More on Terrestrial Navigation!

Terrestrial navigation will be completed as of tomorrow! This is when we are having our final exam. Yes, I feel ready! Our instructor has been great about showing us lots of examples to ensure we know how to do the questions given to us.

This past week we learnt how to do great circle sailing and a few other navigation methods. One of the main ones that we spent a lot of time on was composite great circle. Before we started learning this method, we first had to learn how to do the great circle method. As we were going along, I noticed that one of the boards at the front of the class was filling up with just one question.

“This is a huge process to complete one question”, one of the cadets said. The instructor replied “Just wait, when we get to composite great circle, we will need two boards to solve one question.” I thought he was just kidding! Then it came time to learn the composite great circle. He was not kidding!

You know when you see mathematicians with a huge board in front of them and they are working on a huge math question? That feeling of ‘how does anyone even know how to do something like this?’ comes to mind for most. I know it did for me. Until now. Over the last couple weeks, our class has been learning the different tools or methods for navigation. I call them tools because that is exactly what they are. The more tools you have, the more you can build, in order to put things into perspective.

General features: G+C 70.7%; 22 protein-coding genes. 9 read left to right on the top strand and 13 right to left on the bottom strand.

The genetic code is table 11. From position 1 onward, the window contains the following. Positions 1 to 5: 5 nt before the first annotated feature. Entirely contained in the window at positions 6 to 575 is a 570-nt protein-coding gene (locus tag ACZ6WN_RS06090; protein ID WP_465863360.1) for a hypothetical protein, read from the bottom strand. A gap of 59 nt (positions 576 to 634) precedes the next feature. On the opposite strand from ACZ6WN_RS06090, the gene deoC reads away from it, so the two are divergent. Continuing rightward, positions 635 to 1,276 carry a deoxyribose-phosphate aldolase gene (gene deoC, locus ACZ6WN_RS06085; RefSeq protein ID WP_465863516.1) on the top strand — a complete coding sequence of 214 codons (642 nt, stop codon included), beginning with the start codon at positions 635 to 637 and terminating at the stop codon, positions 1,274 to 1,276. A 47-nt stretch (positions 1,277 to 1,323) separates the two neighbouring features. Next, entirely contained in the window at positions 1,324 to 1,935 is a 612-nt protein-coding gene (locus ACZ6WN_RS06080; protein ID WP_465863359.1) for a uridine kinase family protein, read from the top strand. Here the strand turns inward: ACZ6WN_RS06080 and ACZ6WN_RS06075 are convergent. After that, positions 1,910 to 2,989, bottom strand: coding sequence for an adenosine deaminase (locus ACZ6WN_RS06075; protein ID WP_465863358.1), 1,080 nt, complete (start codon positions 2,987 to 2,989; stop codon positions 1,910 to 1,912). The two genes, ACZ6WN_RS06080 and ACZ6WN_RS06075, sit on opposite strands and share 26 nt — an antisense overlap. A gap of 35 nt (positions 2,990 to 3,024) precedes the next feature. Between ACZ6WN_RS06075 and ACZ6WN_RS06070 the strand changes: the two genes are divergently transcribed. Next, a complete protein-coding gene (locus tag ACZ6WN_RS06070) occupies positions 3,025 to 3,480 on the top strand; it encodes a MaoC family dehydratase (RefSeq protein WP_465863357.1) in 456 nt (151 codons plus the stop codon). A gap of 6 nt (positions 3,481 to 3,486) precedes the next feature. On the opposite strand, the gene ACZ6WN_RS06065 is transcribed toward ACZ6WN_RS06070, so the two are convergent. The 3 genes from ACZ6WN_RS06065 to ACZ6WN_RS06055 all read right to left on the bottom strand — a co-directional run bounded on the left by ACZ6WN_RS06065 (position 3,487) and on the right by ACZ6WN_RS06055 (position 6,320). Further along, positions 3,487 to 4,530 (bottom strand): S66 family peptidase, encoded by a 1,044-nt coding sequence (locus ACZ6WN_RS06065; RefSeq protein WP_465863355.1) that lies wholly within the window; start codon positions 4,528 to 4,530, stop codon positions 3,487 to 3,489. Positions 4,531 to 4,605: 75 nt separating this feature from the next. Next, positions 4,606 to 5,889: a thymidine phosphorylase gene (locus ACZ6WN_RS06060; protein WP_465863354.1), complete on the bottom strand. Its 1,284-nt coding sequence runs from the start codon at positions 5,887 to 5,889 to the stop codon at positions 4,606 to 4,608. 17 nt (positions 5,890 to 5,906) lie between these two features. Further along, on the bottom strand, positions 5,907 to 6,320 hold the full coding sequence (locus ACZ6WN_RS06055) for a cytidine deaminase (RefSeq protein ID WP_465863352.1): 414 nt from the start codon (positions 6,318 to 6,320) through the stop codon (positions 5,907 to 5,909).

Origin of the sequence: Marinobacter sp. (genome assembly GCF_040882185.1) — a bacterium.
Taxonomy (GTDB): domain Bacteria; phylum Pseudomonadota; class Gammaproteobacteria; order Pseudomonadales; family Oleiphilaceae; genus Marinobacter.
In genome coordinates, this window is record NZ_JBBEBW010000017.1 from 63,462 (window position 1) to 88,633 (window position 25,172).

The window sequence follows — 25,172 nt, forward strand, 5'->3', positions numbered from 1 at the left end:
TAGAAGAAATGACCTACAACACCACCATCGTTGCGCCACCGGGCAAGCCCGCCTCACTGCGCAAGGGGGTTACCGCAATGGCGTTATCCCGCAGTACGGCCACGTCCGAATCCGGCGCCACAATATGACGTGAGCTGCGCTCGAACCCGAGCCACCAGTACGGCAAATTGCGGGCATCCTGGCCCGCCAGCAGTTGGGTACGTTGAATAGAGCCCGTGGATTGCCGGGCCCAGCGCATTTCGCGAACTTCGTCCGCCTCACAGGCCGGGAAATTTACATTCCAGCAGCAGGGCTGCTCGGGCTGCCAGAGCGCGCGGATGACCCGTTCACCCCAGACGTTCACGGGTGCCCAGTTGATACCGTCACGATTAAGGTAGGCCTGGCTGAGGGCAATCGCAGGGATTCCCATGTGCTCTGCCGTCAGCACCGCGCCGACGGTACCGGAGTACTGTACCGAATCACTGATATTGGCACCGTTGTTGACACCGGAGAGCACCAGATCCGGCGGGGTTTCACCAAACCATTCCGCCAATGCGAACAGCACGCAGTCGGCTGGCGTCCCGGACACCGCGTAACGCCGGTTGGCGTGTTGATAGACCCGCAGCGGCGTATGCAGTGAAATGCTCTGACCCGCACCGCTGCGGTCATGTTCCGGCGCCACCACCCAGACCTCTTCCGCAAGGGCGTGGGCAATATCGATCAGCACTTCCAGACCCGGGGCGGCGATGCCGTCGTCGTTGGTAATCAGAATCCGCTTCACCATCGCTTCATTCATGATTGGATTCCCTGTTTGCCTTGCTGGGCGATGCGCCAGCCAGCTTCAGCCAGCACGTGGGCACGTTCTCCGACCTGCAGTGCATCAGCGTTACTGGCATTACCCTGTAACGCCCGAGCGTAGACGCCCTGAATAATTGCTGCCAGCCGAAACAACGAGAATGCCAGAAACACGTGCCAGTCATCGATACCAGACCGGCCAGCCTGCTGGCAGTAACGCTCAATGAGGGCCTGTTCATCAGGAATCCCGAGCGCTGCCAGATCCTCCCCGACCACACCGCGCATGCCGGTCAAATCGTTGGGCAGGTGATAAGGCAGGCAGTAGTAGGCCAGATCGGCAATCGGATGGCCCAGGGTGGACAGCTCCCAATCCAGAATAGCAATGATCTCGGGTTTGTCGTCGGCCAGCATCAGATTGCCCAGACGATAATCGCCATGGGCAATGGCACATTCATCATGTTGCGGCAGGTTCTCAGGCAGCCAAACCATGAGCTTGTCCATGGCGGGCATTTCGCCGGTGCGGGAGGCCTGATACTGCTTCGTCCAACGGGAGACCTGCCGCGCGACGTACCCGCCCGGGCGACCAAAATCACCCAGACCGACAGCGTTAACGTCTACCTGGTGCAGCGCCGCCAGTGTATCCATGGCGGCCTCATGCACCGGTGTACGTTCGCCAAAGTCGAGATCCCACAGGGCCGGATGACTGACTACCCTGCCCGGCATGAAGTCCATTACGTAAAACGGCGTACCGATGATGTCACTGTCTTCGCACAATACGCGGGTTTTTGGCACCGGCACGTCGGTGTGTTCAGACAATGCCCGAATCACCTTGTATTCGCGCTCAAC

The photo I have posted this week is the first question we solved with the composite great circle. This looks very daunting at first but when you break it down, the answer consists of nothing more then using a cosine and sine law, Napiers rule, parallel sailing, finding the longitude and then just basic addition. These are all tools we learned this last couple weeks and this question is just putting it all together!

Like with anything, learning the foundations are very important. Along with hard work and determination, this will help you build a spectacular masterpiece! That and learning how to do really cool math questions!

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